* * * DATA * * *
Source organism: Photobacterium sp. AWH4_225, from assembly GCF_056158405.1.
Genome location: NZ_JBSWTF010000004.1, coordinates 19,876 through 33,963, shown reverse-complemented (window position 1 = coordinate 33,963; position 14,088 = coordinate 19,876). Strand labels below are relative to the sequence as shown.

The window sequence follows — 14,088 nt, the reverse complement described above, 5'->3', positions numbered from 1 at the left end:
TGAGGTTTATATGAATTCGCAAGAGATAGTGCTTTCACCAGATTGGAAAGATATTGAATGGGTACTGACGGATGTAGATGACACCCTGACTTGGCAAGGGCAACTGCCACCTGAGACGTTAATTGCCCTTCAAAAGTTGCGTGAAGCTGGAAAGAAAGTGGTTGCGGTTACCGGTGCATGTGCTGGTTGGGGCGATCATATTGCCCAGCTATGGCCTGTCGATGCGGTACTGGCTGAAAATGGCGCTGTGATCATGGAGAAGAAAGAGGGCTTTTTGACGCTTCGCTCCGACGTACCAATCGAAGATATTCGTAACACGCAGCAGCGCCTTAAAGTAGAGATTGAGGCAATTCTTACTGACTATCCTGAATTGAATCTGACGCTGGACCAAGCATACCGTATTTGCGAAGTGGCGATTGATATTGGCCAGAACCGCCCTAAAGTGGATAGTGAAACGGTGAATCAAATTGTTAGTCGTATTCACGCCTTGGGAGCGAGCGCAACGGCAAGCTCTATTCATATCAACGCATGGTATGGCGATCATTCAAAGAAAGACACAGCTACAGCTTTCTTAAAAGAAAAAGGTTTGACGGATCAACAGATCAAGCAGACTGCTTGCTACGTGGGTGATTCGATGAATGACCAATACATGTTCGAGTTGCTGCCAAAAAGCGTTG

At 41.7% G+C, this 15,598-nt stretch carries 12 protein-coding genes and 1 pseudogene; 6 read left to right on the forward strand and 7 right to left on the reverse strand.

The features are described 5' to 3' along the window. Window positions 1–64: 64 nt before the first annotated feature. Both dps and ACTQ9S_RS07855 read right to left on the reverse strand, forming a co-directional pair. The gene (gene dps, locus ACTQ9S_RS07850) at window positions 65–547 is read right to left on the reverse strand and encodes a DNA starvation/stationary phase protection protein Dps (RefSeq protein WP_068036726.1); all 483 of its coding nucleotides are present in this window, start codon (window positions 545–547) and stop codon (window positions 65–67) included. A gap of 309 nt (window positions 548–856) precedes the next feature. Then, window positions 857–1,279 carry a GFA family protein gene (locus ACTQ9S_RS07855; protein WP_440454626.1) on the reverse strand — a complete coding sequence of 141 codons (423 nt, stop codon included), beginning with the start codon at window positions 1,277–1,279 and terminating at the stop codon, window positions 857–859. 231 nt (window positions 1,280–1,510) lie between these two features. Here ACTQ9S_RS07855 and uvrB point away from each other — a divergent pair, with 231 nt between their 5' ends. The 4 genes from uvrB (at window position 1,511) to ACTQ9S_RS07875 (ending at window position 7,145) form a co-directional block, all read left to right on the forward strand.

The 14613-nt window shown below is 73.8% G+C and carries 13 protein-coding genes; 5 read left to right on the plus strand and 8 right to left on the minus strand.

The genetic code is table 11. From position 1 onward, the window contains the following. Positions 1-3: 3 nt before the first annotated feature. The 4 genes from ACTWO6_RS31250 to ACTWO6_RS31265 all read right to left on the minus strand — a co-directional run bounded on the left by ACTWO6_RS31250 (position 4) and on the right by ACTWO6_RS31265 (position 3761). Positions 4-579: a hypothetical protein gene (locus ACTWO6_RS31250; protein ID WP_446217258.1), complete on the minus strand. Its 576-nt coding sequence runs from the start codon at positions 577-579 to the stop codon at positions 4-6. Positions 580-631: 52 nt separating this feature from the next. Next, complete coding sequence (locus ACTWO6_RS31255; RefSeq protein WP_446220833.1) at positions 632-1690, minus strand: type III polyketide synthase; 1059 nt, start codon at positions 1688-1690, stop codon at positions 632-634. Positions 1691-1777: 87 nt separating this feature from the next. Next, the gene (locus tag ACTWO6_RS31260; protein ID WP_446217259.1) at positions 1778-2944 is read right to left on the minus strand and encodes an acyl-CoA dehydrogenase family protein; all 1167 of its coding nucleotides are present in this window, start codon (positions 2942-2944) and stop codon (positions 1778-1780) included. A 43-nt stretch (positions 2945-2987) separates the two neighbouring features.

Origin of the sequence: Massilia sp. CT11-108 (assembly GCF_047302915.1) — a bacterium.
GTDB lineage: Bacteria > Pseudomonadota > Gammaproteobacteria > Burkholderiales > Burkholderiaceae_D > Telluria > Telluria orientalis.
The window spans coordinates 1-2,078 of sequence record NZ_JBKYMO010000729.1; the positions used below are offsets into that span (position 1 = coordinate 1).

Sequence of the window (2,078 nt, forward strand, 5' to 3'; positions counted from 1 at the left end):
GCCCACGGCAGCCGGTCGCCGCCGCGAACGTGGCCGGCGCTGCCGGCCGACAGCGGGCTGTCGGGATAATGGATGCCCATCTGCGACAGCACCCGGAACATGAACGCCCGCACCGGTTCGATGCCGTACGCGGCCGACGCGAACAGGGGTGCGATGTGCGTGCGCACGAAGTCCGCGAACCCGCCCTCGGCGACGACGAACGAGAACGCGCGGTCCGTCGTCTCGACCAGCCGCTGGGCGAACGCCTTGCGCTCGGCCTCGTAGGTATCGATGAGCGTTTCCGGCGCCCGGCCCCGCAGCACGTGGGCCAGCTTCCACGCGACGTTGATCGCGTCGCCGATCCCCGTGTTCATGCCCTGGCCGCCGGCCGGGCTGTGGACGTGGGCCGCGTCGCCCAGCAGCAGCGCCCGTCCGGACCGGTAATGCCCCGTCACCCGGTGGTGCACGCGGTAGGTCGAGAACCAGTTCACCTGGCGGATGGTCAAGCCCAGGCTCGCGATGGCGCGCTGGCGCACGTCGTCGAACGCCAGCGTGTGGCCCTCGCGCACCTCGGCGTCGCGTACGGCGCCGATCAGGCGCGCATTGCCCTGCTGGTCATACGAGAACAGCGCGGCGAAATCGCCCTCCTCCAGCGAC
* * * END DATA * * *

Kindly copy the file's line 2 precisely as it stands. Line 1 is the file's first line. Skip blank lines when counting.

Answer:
Genome location: NZ_JBSWTF010000004.1, coordinates 19,876 through 33,963, shown reverse-complemented (window position 1 = coordinate 33,963; position 14,088 = coordinate 19,876). Strand labels below are relative to the sequence as shown.